Distribution of Articles published per year
(2015 - 2018)
(2015 - 2018)
Total number of journals
Publications See all
Article 0 Reads 0 Citations Balancing clean water-climate change mitigation trade-offs Published: 21 November 2018
Environmental Research Letters, doi: 10.1088/1748-9326/aaf2a3
Article 0 Reads 1 Citation A Continental-Scale Hydroeconomic Model for Integrating Water-Energy-Land Nexus Solutions Published: 11 October 2018
Water Resources Research, doi: 10.1029/2017wr022478
This study presents the development of a new bottom‐up large‐scale hydro‐economic model, Extended Continental‐scale Hydro‐economic Optimization (ECHO), that works at a sub‐basin scale over a continent. The strength of ECHO stems from the integration of a detailed representation of local hydrological and technological constraints with regional and global policies, while accounting for the feedbacks between water, energy and agricultural sectors. In this study, ECHO has been applied over Africa as a case study with the aim of demonstrating the benefits of this integrated hydro‐economic modeling framework. Results of this framework are overall consistent with previous findings evaluating the cost of water supply and adaptation to global changes in Africa. Moreover, results provide critical assessments of future investment needs in both supply and demand side water management options, economic implications of contrasting future socio‐economic and climate change scenarios, and the potential tradeoffs among economic and environmental objectives. Overall, this study demonstrates the capacity of ECHO to address challenging research questions examining the sustainability of water supply, and the impacts of water management on energy and food sectors and vice versa. As such, we propose ECHO as useful tool for water‐related scenario analysis and management options evaluation.
Article 0 Reads 0 Citations Agriculture and climate change: Potential for mitigation in Spain Published: 01 August 2017
Science of The Total Environment, doi: 10.1016/j.scitotenv.2017.03.110
Article 5 Reads 3 Citations Multi-model and multi-scenario assessments of Asian water futures: The Water Futures and Solutions (WFaS) initiative Published: 28 July 2017
Earth's Future, doi: 10.1002/2016ef000503
This paper presents one of the first quantitative scenario assessments for future water supply and demand in Asia to 2050. The assessment, developed by the Water Futures and Solutions (WFaS) initiative, uses the latest set of global climate change and socioeconomic scenarios and state-of-the-art global hydrological models. In Asia, water demand for irrigation, industry, and households is projected to increase substantially in the coming decades (30–40% by 2050 compared to 2010). These changes are expected to exacerbate water stress, especially in the current hotspots such as north India and Pakistan, and north China. By 2050, 20% of the land area in the Asia-Pacific region, with a population of 1.6–2 billion, is projected to experience severe water stress. We find that socioeconomic changes are the main drivers of worsening water scarcity in Asia, with climate change impacts further increasing the challenge into the 21st century. Moreover, a detailed basin-level analysis of the hydro-economic conditions of 40 Asian basins shows that although the coping capacity of all basins is expected to improve due to gross domestic product (GDP) growth, some basins continuously face severe water challenges. These basins will potentially be home to up to 1.6 billion people by mid-21st century.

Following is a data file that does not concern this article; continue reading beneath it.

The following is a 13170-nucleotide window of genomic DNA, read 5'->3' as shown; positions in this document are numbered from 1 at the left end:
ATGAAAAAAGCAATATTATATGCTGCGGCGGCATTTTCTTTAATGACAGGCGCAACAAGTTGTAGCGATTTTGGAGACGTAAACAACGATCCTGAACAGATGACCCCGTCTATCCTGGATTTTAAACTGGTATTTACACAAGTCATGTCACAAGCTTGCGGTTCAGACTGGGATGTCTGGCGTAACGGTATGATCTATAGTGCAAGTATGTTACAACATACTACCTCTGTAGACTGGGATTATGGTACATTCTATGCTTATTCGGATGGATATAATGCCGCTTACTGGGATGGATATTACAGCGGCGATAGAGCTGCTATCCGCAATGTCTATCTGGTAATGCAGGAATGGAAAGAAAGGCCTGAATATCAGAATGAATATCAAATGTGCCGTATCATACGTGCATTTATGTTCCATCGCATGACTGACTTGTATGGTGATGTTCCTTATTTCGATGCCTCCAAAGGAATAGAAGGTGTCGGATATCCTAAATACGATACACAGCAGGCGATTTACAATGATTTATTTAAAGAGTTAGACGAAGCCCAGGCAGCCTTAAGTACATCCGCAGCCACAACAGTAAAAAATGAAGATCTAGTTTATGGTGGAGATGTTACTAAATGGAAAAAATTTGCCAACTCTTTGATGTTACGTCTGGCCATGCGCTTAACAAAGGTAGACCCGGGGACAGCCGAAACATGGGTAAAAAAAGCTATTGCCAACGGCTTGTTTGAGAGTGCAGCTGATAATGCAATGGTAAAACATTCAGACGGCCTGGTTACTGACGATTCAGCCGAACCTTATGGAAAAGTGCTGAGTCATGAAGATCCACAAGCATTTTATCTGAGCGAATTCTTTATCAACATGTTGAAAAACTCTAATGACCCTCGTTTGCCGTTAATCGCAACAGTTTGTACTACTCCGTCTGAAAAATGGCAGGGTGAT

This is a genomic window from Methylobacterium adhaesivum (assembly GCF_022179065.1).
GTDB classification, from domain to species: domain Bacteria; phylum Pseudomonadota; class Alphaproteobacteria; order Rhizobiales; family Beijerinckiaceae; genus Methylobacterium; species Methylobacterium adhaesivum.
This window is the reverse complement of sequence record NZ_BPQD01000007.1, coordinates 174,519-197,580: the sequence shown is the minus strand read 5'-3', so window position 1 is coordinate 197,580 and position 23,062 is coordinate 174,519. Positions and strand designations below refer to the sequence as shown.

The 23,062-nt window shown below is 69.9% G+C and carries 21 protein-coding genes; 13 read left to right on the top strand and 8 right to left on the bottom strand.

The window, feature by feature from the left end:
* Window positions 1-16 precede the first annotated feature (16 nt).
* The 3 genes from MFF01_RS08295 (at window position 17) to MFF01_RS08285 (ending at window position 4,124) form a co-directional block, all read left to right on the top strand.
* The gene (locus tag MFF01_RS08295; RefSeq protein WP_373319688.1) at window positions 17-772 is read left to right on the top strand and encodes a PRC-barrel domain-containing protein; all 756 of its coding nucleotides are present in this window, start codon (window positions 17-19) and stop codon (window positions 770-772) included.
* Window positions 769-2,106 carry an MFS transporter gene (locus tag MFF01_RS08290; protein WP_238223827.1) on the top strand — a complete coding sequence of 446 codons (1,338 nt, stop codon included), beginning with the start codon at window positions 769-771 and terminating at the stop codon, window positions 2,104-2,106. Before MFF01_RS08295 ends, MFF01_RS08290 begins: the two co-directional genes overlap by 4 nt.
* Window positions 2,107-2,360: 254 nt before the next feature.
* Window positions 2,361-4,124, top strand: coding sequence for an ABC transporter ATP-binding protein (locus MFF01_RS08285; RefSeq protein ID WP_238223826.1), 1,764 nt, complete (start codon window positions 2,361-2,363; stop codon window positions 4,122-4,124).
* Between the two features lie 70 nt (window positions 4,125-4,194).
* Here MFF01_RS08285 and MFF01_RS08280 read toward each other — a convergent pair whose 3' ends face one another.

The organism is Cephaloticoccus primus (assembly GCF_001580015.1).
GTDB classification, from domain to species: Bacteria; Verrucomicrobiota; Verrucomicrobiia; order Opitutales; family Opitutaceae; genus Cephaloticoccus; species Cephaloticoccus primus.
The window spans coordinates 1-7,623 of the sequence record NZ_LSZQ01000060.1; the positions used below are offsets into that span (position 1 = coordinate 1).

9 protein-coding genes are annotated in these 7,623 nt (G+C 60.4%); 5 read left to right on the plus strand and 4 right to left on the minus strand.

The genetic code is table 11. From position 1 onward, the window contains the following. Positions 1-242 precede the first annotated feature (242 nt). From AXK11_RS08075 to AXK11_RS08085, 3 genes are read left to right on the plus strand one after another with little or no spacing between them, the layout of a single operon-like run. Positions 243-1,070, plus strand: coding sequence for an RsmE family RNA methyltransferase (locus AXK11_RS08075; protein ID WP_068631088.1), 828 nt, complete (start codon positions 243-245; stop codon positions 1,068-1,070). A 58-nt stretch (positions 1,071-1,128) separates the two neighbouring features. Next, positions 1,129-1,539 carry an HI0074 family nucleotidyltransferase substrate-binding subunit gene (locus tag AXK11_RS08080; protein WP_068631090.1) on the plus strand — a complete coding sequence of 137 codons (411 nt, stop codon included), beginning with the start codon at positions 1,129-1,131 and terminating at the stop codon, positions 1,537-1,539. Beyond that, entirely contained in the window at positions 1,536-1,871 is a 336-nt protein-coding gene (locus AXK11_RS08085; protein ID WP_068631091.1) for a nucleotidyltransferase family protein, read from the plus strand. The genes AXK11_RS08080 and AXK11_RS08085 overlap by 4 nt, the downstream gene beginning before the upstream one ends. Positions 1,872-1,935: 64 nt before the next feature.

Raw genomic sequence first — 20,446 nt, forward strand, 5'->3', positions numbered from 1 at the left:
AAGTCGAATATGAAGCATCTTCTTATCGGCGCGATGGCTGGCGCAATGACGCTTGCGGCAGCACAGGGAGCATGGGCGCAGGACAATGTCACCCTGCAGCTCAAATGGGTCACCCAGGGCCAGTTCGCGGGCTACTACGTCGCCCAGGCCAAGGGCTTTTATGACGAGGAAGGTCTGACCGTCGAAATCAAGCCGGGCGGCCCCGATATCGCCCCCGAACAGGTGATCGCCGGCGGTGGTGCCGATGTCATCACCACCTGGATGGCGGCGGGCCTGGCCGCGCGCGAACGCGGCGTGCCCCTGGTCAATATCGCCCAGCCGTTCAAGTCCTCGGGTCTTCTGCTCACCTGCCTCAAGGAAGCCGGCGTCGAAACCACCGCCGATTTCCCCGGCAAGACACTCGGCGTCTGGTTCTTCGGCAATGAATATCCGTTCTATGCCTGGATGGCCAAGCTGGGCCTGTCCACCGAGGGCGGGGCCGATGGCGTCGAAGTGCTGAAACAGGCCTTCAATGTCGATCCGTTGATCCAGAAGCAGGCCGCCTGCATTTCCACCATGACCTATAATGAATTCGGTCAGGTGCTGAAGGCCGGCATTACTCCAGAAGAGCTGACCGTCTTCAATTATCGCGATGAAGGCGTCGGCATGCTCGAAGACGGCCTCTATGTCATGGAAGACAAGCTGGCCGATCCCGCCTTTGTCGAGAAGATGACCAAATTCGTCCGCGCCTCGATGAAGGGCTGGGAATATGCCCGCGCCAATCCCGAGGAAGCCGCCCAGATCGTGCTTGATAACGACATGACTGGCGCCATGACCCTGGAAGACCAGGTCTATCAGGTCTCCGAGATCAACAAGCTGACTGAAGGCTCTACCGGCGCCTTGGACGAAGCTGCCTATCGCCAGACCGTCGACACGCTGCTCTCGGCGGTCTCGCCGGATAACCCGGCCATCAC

Article 0 Reads 4 Citations Hydro-economic modeling with aquifer–river interactions to guide sustainable basin management Published: 01 August 2016
Journal of Hydrology, doi: 10.1016/j.jhydrol.2016.05.057
Article 0 Reads 8 Citations Improving the Performance of Water Policies: Evidence from Drought in Spain Published: 22 January 2016
Water, doi: 10.3390/w8020034
Water scarcity is a critical environmental issue worldwide, especially in arid and semiarid regions. In those regions, climate change projections suggest further reductions in freshwater supplies and increases of the recurrence, longevity and intensity of drought events. At present, one important question for policy debate is the identification of water policies that could address the mounting water scarcity problems. Suitable policies should improve economic efficiency, achieve environmental sustainability, and meet equity needs. This paper develops and applies an integrated hydro-economic model that links hydrological, economic and environmental elements to such issues. The model is used to conduct a direct comparison of water markets, water pricing and institutional cooperation, based on their economic, environmental and equity outcomes. The analysis is performed in the Jucar Basin of Spain, which is a good natural experiment for studying water scarcity and climate change policies. Results indicate that both institutional and water market policies are high performing instruments to limit the economic damage costs of droughts, achieving almost the same social benefits. However, the environmental effects of water markets are worrying. Another important finding is that water pricing is a poor policy option not only in terms of private and environmental benefits but also in terms of equity.